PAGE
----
Rachel Falkenstein, senior planner for Albemarle, speaking with Steven Janes at Rio+29 Small Area Plan meeting Credit: Credit: Josh Mandell, Charlottesville Tomorrow

Shopping centers identified as potential sites for redevelopment

Albemarle County planning officials and consultants listened to residents’ ideas for the Rio+29 Small Area Plan and presented an update on the project at a recent meeting.

The small area plan aims to incorporate the new Rio Road intersection at U.S. 29 with future development and transportation projects in the surrounding area. It was called for in the Places29 Master Plan adopted in 2011 and is supported by a $65,000 grant from the Virginia Office of Intermodal Planning.

“We are not here to replace the Places29 Master Plan,” said Renaissance Planning project manager Mike Callahan. “We are here to take it to the next step.”

Renaissance Planning will create design concepts and 3-D renderings for several possible small area plans in the first phase of the project. The second phase will complete a more detailed plan, scheduled to go before the Albemarle Board of Supervisors in 2017.

About two dozen people attended Thursday’s community meeting on the plan at Jack Jouett Middle School, including Supervisors Norman Dill and Diantha McKeel.

Callahan said buildings and roads in the Rio+29 area prioritize car traffic over pedestrian comfort. He said the area could be improved with more “human-scale design” that would make it more walkable and bike friendly.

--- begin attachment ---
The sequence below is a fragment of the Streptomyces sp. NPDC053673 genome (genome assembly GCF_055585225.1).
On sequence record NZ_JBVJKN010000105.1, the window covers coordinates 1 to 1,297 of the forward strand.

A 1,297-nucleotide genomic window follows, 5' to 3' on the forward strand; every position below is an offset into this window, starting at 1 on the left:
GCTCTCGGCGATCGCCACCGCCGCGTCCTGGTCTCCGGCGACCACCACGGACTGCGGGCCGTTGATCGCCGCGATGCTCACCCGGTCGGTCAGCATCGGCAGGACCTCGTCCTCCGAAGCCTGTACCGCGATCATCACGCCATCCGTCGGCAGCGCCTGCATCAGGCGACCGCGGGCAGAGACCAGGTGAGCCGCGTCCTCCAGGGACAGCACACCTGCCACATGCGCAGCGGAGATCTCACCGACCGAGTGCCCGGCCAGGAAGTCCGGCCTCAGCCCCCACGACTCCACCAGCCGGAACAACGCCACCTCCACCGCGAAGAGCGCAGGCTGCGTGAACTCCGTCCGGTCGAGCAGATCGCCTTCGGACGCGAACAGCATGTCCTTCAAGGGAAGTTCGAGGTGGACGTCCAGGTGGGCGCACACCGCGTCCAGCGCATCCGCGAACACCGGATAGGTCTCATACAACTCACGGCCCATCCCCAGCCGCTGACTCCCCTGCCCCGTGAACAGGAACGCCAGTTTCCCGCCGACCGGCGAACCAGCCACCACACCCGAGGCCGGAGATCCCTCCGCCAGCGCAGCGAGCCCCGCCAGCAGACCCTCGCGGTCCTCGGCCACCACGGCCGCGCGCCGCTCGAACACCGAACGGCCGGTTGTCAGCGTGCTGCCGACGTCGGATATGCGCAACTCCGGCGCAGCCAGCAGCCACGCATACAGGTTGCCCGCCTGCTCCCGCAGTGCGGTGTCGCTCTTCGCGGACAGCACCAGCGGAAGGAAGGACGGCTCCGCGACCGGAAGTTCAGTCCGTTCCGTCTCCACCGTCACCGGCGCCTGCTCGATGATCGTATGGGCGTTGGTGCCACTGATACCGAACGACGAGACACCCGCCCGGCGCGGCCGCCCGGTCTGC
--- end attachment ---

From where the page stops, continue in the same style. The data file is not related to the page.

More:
The study area includes few vacant properties or large parcels with a single owner. Fragmented property ownership could make redevelopment challenging, Callahan said.

Vlad Gavrilovic, principal at Renaissance Planning, gave an overview of demographic, economic and societal trends that the small area plan could anticipate. He said future development should prepare the area for “a battle for millennial workers,” while also attracting “active [baby] boomers” who will continue to work and start new businesses.

He said active boomers and millennials both tend to favor locations with transportation alternatives to driving and a strong sense of place. He identified the Albemarle Square and Fashion Square shopping centers as potential sites for redevelopment.

For the rest of the meeting, audience members divided into five groups and discussed what kind of land uses they would like to see in the study area, and what they wanted future development to look like. Several attendees referenced features of other cities that they thought the Rio+29 area should imitate — or avoid.

Audrey Kocher said she hopes new buildings alongside U.S. 29 would be kept at moderate heights. She said driving in New York City, where skyscrapers make the roads “feel like some sort of canyon,” was stressful for her.

Nina Getchell said she was intrigued by the design of Crocker Park, a mixed-use development near Cleveland, Ohio, that includes restaurants, shops and apartments. She said visitors usually walk through Crocker Park to avoid driving on its narrow streets.

Getchell said new developments in the Rio+29 area shouldn’t “compete with downtown Charlottesville” as a center of civic life.


Josh Mandell graduated from Yale in 2016 and has been recognized by the Virginia Press Association with five awards for education writing, health, science and environmental writing and multimedia reporting.